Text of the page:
• 2017: 70 homicides
  • 2018: 69 homicides
  • 2019: 80 homicides
  • 2020: 78 homicides
  • 2021:  110 homicides
  • 2022:  120 homicides

On March 16, in addition to reporting that there has been a 71% spike in homicides, APD officials reported that over the past 6 years there has been a 28% increase in Aggravated Assaults which by definition includes the use of a firearms. Following are the Aggravated Assaults numbers:

  • 2017: 4,213
  • 2018: 5,156
  • 2019: 5,337
  • 2020: 5,592
  • 2021: 5,669
  • 2022: 5,399

Crime rates in Albuquerque are high across the board. According to the Albuquerque Police’s annual report on crime, there were 46,391 property crimes and 15,765 violent crimes recorded in 2021.  These numbers place Albuquerque among America’s most dangerous cities.

All residents are at increased risk of experiencing aggravated robbery, auto theft, and petty theft.  The chances of becoming a victim of property crime in Albuquerque are 1 in 20, an alarmingly high statistic. Simple assault, aggravated assault, auto theft, and larceny are just some of the most common criminal offenses in Albuquerque. Burglary and sex offense rates In Albuquerque are also higher than the national average.


On April 26, 2023  the Major Cities Chiefs Association released its Violent Crime Survey and national totals for the crimes of homicides, rapes, robberies and aggravated assaults. According to the report, Albuquerque is ranked 17th among 70 of the largest cities in the nation looking at trends in the 4 categories.

The Major Cities Chiefs Association report shows in 2022, there was a 5% drop in homicides nationwide. According to the Major Cities Chiefs Association, Albuquerque had one of the worst homicide rates in the nation and is one of 27 cities across the nation that saw an increase in homicides.

The report shows in 2021, there were 106 homicides. In 2022, there were 115, an 8% increase. Other nearby cities like Phoenix saw a 13% increase in homicides. Meanwhile, to the north, the Denver Police Department reported an 8% decrease in homicides. Just four hours south, the city of El Paso saw a 28% decrease in homicides, one of the highest drops in the report.

Click to access MCCA-Violent-Crime-Report-2022-and-2021-Midyear.pdf



One of the biggest complaints of all the 18 DOJ consent decrees that exist in the country to deal with police misconduct and excessive use of force cases is that they  go “on and on and on” for years with no end on sight. When the CASA was first agreed to in 2014, it was agreed that all the reforms under the CASA would be fully implemented within 4 years or by 2018. Instead, the case has been dragging on for 9 years after a period of time when the Federal Monitor found that APD repeatedly did a “backslide” in implementing the reforms and coming into compliance.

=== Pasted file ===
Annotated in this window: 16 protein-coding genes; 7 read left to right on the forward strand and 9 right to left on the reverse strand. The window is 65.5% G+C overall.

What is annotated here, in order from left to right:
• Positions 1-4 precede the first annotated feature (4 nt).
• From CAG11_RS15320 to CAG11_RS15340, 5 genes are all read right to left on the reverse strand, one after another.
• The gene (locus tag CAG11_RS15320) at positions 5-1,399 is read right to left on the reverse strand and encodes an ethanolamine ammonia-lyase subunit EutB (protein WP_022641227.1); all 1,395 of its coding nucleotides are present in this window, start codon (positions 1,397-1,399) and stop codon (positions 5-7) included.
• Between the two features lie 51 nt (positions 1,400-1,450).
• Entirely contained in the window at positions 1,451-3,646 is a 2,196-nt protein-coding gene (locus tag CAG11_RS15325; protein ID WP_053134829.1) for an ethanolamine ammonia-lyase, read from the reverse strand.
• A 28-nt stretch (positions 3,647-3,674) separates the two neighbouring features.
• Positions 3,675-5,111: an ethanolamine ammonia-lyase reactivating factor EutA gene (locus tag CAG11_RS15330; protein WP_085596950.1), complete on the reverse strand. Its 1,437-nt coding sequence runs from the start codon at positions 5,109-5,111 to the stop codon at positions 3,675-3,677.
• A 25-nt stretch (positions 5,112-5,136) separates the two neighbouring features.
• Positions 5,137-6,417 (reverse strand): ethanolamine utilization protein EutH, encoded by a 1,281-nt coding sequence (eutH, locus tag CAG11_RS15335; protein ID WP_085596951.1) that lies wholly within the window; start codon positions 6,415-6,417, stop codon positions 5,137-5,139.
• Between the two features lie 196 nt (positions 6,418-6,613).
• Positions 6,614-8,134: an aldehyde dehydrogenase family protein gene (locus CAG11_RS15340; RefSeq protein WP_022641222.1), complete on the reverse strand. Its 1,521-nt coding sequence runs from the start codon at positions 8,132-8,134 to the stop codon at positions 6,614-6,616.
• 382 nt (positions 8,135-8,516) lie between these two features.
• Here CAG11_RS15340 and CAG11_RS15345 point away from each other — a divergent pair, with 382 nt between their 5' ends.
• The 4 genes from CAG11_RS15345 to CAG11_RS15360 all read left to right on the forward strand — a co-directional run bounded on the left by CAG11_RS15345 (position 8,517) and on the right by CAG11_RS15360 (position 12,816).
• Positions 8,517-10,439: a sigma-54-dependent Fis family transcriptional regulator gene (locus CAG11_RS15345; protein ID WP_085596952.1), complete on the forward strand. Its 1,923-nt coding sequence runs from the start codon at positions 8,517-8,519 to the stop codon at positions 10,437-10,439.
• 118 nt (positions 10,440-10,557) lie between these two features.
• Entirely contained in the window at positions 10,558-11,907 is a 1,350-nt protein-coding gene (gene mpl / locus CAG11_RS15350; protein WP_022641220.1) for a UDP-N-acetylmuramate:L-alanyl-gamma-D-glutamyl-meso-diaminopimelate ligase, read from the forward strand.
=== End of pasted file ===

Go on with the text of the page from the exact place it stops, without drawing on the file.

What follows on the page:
It was in November 12, 2020 that the 12th Compliance Report was filed and when Federal Court Appointed Monitor James Ginger declared that APD was on “on the brink of catastrophic failure” in implementing the reforms. The 12TH  Audit Report was for the period that ended on July 31, 2020.  The Federal Monitor found the following compliance levels:

  • PRIMARY COMPLIANCE: 100% with no change from 11th report.
  • SECONDARY COMPLIANCE: 91%, with a loss of -2.2% from the 11th report.
  • OPERATIONAL COMPLIANCE: 64%, with a loss of -3.0%.

It took APD  a full 2 years and 6 months from July 31, 2020, the end of the 12th reporting period, to January 31, 2023, the end of the 17th reporting period for APD to turn things around and it was not at all  easy.  Along the way APD and the city were forced to agree to a court order after the Federal Monitor found that APD intentionally did not investigate 667 of use of force cases and was forced to agree to the creation of the External Force Investigation Team EFIT.  On February 26, 2021, the City of Albuquerque and the United States Department of Justice (DOJ) entered into a Stipulated Agreement filed with the United States District Court to stay a contempt of court proceeding against the city for willful violations of the Court Approved Settlement Agreement (CASA).


Under the terms and conditions of the Court Approved Settlement Agreement (CASA), once APD achieves a 95% compliance rate in the 3 identified compliance levels and maintains it for 2 consecutive years, the case can be dismissed.  APD was to have come into full compliance in the 3 compliance levels within 4 years or by 2018.

Operational Compliance is the single most important compliance level of all 3 and it is where the “rubber hits the road” with respect to the reforms.  Operational compliance is attained at the point that the adherence to policies is apparent in the day-to-day operation of the agency. It is achieved when line personnel are routinely held accountable for compliance by their sergeants, and sergeants are routinely held accountable for compliance by their lieutenants and command staff. In other words, the APD “owns” and enforces its policies. Operational Compliance still has to be achieved at a 95% level, with the other two compliance levels already at 100% and they must also be sustained for 2 years before the case can be dismissed.